Robert and Rita Brehl

My most memorable Christmas gift

By 
  • December 17, 2015

At a recent dinner party, talk turned to most memorable Christmas gifts received. There was a first bicycle, some jewelry and a couple “bucket-list” trips mentioned.

I talked about a pair of brand new CCM Tacks hockey skates. Being the youngest of five boys and two girls, hand-me-downs were the norm in our home. But I was the first to play organized hockey and I begged my parents for those skates one year. I still remember opening that blue-yellow-white box and seeing those brown leather Tacks. It was a joyous moment for an 11-year-old boy.

The skates, however, weren’t the most memorable Christmas gift. That gift came a few years later. For some reason, I withheld this information at the dinner party. Don’t really know why; maybe because it wasn’t a present wrapped in a box but something else. Perhaps I was afraid I might have sounded sappy telling the story that night.

Well, after pondering my reluctance to share the story, I decided to write about it here instead. And if it’s judged to be overly sentimental and corny, so be it. It’s a story about a relationship between a mother and her son. We tend to save such stories for Mother’s Day, but what better time of year to celebrate mothers than at Christmas?

Anyway, in this particular story a little boy was the youngest of seven children. All early memories revolve around his mother making him feel special. No doubt she made all her children feel special. But this child can only speak to his own relationship with her.

He remembers a special time, a very short period of time, when all the older kids were in school and he was the only one still at home, alone with his mother. He remembers jumping up on the kitchen counter, legs dangling and talking to her while she cleaned up the morning dishes. Who knows if he ever helped dry the dishes, but you’d like to think so.

When he was old enough to play hockey, his mother dropped out of her Friday night bowling league to be at every game to cheer him on. When he was in Grade 7 and won several public speaking competitions, she went to each contest at Royal Canadian Legion halls all over the east end of Toronto. On school nights, he loved to talk her into allowing him to stay up late and watch TV shows like Mannix and Columbo with her. She rarely denied him.

But eventually the boy turned into a teenager and decided it wasn’t so cool to hang out with his mom any more. He sure didn’t want his friends seeing him in public with her. That would be awfully embarrassing. For several years, he treated her badly.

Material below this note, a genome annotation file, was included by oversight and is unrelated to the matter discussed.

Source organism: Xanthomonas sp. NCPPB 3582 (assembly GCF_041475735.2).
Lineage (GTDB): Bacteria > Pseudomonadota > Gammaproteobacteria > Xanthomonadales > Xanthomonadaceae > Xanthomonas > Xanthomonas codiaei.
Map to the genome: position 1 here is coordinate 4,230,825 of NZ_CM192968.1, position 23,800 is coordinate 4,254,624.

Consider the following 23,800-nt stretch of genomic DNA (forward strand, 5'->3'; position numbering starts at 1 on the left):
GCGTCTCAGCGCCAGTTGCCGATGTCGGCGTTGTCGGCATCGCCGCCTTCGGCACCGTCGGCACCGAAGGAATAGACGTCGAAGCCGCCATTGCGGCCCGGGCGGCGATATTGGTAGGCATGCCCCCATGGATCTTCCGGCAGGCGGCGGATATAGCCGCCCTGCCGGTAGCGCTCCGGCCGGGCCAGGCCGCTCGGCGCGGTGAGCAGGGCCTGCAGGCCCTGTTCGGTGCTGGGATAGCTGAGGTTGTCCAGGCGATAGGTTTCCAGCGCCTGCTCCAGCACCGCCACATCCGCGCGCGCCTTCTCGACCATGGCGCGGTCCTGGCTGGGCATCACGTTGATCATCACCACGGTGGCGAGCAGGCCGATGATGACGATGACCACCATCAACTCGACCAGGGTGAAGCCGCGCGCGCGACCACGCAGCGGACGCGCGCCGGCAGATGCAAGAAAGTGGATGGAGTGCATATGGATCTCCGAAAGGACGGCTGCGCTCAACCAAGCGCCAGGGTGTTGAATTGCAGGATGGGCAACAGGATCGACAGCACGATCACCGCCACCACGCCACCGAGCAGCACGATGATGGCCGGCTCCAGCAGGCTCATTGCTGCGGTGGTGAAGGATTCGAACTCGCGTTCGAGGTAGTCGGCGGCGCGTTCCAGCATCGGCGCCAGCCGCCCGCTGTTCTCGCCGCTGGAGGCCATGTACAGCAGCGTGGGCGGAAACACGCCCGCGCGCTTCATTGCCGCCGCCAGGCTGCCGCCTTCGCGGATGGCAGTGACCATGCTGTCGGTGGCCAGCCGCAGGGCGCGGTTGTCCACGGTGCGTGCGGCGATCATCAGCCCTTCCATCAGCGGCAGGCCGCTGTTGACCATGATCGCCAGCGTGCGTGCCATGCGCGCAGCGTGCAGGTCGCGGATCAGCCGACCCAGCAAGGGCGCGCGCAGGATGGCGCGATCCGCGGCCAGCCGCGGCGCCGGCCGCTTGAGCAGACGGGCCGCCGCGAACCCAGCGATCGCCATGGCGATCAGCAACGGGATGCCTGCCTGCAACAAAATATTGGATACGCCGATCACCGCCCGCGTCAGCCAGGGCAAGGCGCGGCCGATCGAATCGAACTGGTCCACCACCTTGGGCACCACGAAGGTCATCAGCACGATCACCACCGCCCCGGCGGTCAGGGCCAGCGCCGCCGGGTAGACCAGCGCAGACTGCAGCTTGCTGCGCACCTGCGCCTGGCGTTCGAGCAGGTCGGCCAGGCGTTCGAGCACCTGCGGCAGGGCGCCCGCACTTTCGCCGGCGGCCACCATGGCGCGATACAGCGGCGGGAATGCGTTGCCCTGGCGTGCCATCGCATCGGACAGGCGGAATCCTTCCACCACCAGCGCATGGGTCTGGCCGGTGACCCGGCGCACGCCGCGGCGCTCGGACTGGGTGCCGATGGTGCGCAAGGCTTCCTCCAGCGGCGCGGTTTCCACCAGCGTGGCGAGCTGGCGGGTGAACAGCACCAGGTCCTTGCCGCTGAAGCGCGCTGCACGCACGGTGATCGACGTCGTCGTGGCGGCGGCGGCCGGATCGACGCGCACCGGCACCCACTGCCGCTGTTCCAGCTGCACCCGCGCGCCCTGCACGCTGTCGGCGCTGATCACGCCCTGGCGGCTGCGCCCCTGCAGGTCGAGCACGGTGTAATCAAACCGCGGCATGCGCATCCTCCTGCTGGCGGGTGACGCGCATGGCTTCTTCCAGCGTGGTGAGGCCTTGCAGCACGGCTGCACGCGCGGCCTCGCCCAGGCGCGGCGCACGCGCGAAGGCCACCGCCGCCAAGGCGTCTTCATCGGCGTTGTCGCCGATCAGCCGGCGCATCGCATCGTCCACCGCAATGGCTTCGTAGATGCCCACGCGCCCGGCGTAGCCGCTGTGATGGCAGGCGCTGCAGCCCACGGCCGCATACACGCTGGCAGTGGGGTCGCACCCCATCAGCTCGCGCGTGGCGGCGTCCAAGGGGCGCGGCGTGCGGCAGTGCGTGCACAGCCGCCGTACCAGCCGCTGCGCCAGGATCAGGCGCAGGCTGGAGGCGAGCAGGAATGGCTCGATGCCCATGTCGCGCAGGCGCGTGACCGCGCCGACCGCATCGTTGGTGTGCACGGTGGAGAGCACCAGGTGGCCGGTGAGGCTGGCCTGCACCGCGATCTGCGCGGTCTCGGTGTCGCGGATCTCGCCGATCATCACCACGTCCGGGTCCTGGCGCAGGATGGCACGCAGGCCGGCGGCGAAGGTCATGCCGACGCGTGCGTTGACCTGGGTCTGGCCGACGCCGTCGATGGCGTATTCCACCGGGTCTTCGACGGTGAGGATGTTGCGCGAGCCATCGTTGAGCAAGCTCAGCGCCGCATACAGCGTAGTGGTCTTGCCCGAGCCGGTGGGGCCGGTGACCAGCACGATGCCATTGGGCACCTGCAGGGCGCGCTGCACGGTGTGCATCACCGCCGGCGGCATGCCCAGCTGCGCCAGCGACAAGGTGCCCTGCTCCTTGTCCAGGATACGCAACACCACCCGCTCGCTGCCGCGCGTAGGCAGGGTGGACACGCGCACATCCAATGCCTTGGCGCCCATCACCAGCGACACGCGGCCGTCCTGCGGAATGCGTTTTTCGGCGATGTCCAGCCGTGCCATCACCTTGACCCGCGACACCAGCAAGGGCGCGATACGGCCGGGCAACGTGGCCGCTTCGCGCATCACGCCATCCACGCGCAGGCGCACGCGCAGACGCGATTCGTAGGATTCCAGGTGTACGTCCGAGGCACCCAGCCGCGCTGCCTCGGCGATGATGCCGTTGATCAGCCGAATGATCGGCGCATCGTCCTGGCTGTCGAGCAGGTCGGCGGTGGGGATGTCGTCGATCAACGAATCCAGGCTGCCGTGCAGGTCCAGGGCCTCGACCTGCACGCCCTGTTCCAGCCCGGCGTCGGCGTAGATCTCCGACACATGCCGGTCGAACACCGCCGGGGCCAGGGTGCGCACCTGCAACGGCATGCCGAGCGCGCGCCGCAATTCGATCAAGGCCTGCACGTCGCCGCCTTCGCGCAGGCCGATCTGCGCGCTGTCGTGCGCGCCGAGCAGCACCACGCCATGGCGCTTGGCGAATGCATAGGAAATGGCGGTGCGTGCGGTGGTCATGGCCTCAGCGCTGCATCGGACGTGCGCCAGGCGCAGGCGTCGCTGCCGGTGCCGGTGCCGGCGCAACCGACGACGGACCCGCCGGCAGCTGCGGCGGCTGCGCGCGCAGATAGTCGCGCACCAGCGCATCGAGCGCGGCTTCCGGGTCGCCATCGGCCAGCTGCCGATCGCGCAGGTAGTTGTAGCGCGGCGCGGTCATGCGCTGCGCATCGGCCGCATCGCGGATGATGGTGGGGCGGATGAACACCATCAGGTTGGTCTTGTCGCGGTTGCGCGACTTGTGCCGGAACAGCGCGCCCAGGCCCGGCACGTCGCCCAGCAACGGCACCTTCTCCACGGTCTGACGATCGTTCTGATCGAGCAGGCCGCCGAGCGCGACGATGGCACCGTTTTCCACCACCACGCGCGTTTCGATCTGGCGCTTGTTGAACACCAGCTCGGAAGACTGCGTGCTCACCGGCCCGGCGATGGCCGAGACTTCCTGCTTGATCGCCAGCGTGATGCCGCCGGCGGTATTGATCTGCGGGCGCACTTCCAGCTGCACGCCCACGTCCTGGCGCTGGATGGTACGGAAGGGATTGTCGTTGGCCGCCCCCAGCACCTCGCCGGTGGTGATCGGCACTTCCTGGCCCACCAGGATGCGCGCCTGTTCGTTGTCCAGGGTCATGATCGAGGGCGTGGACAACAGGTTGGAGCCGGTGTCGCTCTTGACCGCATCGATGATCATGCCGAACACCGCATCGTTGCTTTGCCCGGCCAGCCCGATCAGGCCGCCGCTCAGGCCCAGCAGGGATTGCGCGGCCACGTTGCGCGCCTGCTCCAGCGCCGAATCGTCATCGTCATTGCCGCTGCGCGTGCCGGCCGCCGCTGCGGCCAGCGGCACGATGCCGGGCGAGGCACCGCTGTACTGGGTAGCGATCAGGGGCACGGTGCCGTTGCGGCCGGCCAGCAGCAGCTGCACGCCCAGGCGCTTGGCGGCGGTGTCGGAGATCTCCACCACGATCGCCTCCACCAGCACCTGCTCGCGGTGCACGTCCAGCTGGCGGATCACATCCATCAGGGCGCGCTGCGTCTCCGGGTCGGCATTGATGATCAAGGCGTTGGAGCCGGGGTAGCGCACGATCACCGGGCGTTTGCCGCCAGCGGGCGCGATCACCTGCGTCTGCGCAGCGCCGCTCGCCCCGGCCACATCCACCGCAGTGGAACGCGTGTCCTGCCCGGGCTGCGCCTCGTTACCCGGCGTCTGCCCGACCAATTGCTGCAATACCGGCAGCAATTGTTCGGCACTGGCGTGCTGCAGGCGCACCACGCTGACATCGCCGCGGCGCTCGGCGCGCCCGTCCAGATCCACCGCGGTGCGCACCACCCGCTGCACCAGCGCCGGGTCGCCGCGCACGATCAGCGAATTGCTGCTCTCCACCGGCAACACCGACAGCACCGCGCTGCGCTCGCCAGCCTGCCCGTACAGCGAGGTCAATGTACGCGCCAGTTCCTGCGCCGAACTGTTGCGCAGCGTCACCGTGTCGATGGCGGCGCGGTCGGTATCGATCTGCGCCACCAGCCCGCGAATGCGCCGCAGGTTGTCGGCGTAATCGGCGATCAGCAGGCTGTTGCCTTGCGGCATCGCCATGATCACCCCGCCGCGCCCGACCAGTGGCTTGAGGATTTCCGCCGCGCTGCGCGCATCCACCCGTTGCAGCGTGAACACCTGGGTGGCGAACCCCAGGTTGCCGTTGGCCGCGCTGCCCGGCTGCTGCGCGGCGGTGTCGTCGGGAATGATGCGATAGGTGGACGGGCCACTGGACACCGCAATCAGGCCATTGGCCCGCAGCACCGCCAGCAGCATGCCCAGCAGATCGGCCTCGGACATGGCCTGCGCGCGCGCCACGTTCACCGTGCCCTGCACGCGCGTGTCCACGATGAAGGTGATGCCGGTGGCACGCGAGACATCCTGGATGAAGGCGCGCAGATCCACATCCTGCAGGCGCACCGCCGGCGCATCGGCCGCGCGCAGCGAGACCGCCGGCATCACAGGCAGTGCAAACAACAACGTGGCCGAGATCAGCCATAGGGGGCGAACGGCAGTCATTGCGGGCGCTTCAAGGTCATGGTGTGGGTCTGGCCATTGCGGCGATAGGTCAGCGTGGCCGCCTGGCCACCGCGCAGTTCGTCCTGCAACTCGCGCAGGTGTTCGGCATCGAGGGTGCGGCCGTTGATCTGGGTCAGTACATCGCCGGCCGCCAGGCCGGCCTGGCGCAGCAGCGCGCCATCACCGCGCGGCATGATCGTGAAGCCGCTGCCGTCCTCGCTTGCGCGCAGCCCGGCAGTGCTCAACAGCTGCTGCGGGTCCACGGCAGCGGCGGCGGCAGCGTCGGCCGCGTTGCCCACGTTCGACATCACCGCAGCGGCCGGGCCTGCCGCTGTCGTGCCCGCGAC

In many ways, he was a typical teenager. He wasn’t a horrible kid, but he did things that weren’t very nice to her, too; like staying out late without telling her where he was or saying he was going to his part-time job when he was really going to a party. A typical male teenager, he thought he was a bit of a tough guy and loathed anyone thinking he was some sort of a “momma’s boy.”

He never stopped loving her, and she never stopped loving him, but he stopped liking her and being with her, and that must have hurt. After he did something silly one Christmas Eve, his father sat him down and said: “Some people think women are the weaker sex and those people are wrong. Women like your mother are stronger and tougher than us.”

He must have said more, but that’s all the son remembers. The advice made the teenager think. It made him question things. It made him change.

Over the next year, he made a point of hanging out more with his mom. They went to Blue Jays’ games together. They started watching TV shows together again, especially her favourite, Quincy. When his friends were around he’d invite them in and they’d all talk to his mom about this and that and what they were doing that night.

Their relationship was back to what it used to be. She welcomed the return, no strings attached, and he realized how much fun she was and that his friends even thought she was cool.

By the next Christmas, her cancer had arrived. And three more Christmases would be her last.

So, what could be the most memorable Christmas gift? The fatherly advice that resonated so deeply and made the son wise up; and just in time. The fact the son showed her the love and friendship she deserved before she got sick, and not after, has stuck with him his entire life. He chose the right thing to do and she knew he did this without feelings of guilt or other emotions that he would have had if he had waited until after she became sick.

We just don’t know what is around the corner and that son — someone who’s had far more Christmases without his mother than with her — remembers that Christmas gift at more times of the year than simply during the holidays.

Merry Christmas to you and yours, and let’s hope and pray for peace in 2016.

(Brehl is a writer in Port Credit, Ont., and can be reached at bob@ abc2.ca or @bbrehl on Twitter.)

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